not selected, and we cover how to choose better systems for the classroom. When appropriate systems are not chosen, these effects on students can include headaches, dizziness, asthma, absenteeism, poor student attendance, and low test scores. In addition, this topic is even more critical during the Pandemic and post-pandemic world as we are now more accurately aware of the dangers of prolonged exposure to airborne pathogens. Following the recommendations in the guidelines released by the ASHRAE COVID Epidemic Task Force, we can select from a wide range of options to reduce airborne pathogens and all the other effects listed above. In short, we can reduce the impacts of many issues by targeting six equivalent air changes per hour through a combination of outdoor ventilation, HVAC filtration, and the possibility of introducing air cleaners or ultraviolet germicide systems.


Daylight and Lighting

On the topic of “Daylight and Lighting,” we explore the importance of light properties, outdoor views, and energy reduction to achieve classrooms that promote student attention, the ability to read with better clarity, and the benefits for students, which include significantly faster recovery from stress and mental fatigue, and performing considerably higher on tests of attentional functioning. These recommendations and practices covered include using the latest technology in LED, stressing the importance of planning out light fixture spacing and placement, using daylighting whenever possible, and controlling brightness, contrast, and temperature to affect the space that is being illuminated.


We recommend reading each of our papers in more detail to provide healthier schools and improve learning environments. The Task Force looks forward to continuing to share our findings so that together, with community input, we can create better schools for our children and grandchildren.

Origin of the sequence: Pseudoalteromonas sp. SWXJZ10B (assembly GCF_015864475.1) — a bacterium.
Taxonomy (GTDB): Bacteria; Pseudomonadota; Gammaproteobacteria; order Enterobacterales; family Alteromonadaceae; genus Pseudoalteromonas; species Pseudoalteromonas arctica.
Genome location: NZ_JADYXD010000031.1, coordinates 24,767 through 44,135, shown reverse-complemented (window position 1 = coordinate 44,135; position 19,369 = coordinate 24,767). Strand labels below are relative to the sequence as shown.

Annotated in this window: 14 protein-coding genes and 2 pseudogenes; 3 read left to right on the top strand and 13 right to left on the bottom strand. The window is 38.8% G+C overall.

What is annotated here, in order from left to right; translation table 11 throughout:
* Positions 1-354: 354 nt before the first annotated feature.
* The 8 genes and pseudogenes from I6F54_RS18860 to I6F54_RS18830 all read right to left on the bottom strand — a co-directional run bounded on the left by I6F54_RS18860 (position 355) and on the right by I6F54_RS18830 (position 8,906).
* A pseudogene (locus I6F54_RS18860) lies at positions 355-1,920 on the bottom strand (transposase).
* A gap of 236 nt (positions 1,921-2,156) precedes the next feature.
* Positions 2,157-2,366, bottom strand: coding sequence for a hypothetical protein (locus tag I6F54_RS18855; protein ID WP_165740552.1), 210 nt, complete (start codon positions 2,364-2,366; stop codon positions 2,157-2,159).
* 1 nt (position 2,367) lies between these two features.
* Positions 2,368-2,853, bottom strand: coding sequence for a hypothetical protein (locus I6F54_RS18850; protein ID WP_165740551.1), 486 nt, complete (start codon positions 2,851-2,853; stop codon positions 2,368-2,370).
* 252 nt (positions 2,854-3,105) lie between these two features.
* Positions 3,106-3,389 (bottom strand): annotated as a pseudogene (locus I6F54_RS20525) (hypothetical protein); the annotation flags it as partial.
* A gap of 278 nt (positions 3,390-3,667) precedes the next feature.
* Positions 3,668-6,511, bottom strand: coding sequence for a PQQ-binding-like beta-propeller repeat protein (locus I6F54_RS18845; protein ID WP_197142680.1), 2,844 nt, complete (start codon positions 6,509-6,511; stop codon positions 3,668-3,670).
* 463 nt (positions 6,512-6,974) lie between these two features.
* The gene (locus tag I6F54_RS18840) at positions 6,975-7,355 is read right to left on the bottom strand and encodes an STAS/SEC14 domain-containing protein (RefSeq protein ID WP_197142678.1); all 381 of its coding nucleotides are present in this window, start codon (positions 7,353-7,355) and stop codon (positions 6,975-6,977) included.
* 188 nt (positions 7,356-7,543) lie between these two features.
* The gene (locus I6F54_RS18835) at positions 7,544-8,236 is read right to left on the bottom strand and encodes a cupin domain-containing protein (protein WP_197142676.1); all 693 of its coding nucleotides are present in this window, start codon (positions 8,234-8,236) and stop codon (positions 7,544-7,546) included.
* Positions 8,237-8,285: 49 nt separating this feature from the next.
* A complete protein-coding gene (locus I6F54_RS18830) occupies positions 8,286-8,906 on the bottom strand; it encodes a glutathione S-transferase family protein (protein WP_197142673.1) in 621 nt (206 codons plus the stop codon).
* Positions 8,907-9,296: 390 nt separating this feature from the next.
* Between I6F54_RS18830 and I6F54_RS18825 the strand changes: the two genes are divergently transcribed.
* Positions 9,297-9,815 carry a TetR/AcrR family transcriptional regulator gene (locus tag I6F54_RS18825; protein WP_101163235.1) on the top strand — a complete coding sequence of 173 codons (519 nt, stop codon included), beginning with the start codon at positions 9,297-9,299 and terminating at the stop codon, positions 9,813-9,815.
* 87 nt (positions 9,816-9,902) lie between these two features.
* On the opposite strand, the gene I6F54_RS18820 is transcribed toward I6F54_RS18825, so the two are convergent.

Our AIA NJ Safe School Design Task Force has prepared “whitepapers” on various topics, including how design impacts school culture and climate, combats bullying, supports mental health, helps secure funding for safety upgrades, and provides health environments.


Chris Brand, AIA, is an AIA NJ Safe School Design Task Force member. He is a Project Manager at RSC Architects and has over 10 years of experience as an Architect and Educational Facility Planner with expertise in designing PK-12 schools, vocational schools, and colleges. He also serves as an executive board member of the Architects League of Northern New Jersey and a Member of the K-12 AIA-NJ committee.






PHOTOS: The included slideshow features images from the following projects…

  1. Hudson County Schools of Technology at Frank J. Garguilo Campus, Secaucus, NJ. (Credit: Design / Bridging Architect – RSC Architects and Design-Builder – Terminal Construction Corp / DRM Architects)
  2. Dayton Avenue Educational Campus, Passaic, NJ.  (Credit: NJSDA and Design-Builder – Terminal Construction Corp / RSC Architects)
  3. Patricia M Noonan Elementary School, Jersey City, NJ.  (Credit: NJSDA and Design-Builder – Dobco Inc / RSC Architects)
  4. Hudson County Schools of Technology at Liberty Science Vocational High School, Jersey City, NJ.  Currently in the design phase.  (Credit: Design / Bridging Architect – RSC Architects)